Study on Ambrosia artemisiifolia L. roots colonized by arbuscular mycorrhizae in various herbaceous plant communities.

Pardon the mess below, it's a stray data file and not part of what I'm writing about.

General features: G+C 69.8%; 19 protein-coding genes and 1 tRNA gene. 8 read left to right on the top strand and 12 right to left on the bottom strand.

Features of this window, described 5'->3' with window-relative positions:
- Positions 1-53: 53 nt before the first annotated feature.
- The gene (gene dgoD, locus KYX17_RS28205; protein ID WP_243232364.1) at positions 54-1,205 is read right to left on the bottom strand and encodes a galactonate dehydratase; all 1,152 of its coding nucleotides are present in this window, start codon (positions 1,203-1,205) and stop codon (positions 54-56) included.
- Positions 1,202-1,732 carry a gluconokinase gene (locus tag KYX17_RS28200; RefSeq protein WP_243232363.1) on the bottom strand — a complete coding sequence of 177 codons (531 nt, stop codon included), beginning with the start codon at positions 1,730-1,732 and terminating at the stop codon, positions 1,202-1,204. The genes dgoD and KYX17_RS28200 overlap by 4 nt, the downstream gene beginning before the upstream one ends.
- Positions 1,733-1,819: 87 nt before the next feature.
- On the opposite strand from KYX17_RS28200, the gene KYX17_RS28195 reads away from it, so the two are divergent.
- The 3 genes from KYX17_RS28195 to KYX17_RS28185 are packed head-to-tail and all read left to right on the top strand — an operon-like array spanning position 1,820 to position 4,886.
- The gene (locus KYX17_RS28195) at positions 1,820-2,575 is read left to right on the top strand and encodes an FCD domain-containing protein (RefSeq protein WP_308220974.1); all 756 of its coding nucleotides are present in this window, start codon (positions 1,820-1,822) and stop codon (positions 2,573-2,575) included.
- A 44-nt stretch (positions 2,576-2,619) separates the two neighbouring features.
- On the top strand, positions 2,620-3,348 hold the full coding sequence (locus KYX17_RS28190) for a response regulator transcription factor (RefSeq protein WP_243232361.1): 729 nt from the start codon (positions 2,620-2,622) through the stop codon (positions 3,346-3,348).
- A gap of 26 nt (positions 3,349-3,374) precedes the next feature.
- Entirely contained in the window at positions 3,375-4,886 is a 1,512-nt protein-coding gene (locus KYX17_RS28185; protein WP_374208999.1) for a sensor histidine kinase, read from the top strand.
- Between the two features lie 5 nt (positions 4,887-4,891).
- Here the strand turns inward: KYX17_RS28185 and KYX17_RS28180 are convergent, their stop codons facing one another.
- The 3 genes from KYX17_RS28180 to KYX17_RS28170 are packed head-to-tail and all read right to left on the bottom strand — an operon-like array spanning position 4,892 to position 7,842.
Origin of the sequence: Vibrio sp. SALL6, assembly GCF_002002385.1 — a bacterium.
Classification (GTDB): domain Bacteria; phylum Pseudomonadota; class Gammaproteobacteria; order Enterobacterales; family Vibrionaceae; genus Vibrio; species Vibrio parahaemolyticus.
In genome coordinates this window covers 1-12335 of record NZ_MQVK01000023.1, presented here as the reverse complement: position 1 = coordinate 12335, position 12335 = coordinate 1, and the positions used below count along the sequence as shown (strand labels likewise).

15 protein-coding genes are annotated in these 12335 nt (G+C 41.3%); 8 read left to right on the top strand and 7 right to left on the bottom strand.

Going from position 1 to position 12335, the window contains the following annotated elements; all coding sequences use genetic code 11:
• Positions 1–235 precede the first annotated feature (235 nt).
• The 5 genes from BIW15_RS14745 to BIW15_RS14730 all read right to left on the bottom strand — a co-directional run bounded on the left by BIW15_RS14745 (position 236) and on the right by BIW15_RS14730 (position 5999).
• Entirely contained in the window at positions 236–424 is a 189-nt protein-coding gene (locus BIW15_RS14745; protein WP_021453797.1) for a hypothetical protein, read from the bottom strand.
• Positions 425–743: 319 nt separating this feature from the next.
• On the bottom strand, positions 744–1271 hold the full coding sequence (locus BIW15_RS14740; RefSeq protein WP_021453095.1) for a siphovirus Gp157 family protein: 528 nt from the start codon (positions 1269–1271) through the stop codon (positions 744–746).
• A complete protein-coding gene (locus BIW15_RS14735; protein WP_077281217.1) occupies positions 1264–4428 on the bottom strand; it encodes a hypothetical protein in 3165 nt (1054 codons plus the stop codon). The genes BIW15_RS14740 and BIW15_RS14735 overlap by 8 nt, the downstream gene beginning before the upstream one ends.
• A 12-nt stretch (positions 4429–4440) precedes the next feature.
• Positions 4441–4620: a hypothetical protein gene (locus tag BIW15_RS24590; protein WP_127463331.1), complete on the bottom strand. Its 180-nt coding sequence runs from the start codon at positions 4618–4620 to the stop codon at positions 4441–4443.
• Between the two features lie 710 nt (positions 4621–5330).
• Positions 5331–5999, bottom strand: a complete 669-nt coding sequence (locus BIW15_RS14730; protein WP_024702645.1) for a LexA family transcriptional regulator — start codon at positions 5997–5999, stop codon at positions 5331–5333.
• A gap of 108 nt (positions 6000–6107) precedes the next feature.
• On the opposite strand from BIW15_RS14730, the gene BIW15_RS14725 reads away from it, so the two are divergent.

Ambrosia artemisiifolia L. is an invasive plant that has spread increasingly in Banat region, expanding their surface very fast, mainly the non-cultivated fields, abandoned pastures, roadsides, along the riversides, near construction sites and even waste areas. Recent research in the field assumed that arbuscular mycorrhizae (MA) are playing an important role in the spreading and development of this strong allergenic weed. Former research in this topic have been performed in France on 35 populations of Ambrosia. Therefore, it was noticed by the researchers that the spread of this invasive plant species could be facilitated by arbuscular mycorrhizae. The research aim of the work was to determinate the colonization rate of the Ambrosia artemisiifolia roots with arbuscular mycorrhizae in various herbaceous plant communities from Timisoara area and surroundings. Ambrosia artemisiifolia plants were collected from three locations, respectively the park inside the University of Agricultural Sciences and Veterinary Medicine "King Michael I of Romania" from Timisoara, one abandoned pasture belonging to locality Ghiroda located in the Giarmata Vii village area and a waste area located near the Timisoara International Airport. The mycorrhizal colonization rate of the roots by was determined using special techniques for cleaning and staining of the colonised roots for a good evidencing of the fungal structures. The method applied in this study for the quantification of the colonisation rate of the roots of the analysed root samples of Ambrosia artemisiifolia is on relatively common and is using trypan blue for mycorrhizae staining. Quantification of colonization rate of the roots was performed with the method of intersecting grid lines. The colonization rate of the roots of Ambrosia artemisiifolia ranged between 24 and 31%. The highest colonization rate was recorded in the roots of Ambrosia collected from park, respectively 31.02%. The greater colonization rate can be due in this site to the lack of the competition between plant species because it is well known that invasive plants are heavily mycotrophic, while grasses dominant in the park sward are less colonized. The lowest colonization rate was found in the Ambrosia roots collected from the abandoned pasture (24.70%). The fungal structures of the arbuscular mycorrhizae were observed to the microscope. There were observed fungal structures such as hyphae, which were prevalent, arbuscles, vesicles and even spores. Trypan blue staining has provided a good contrast and the mycorrhizal structures were well highlighted at the microscope.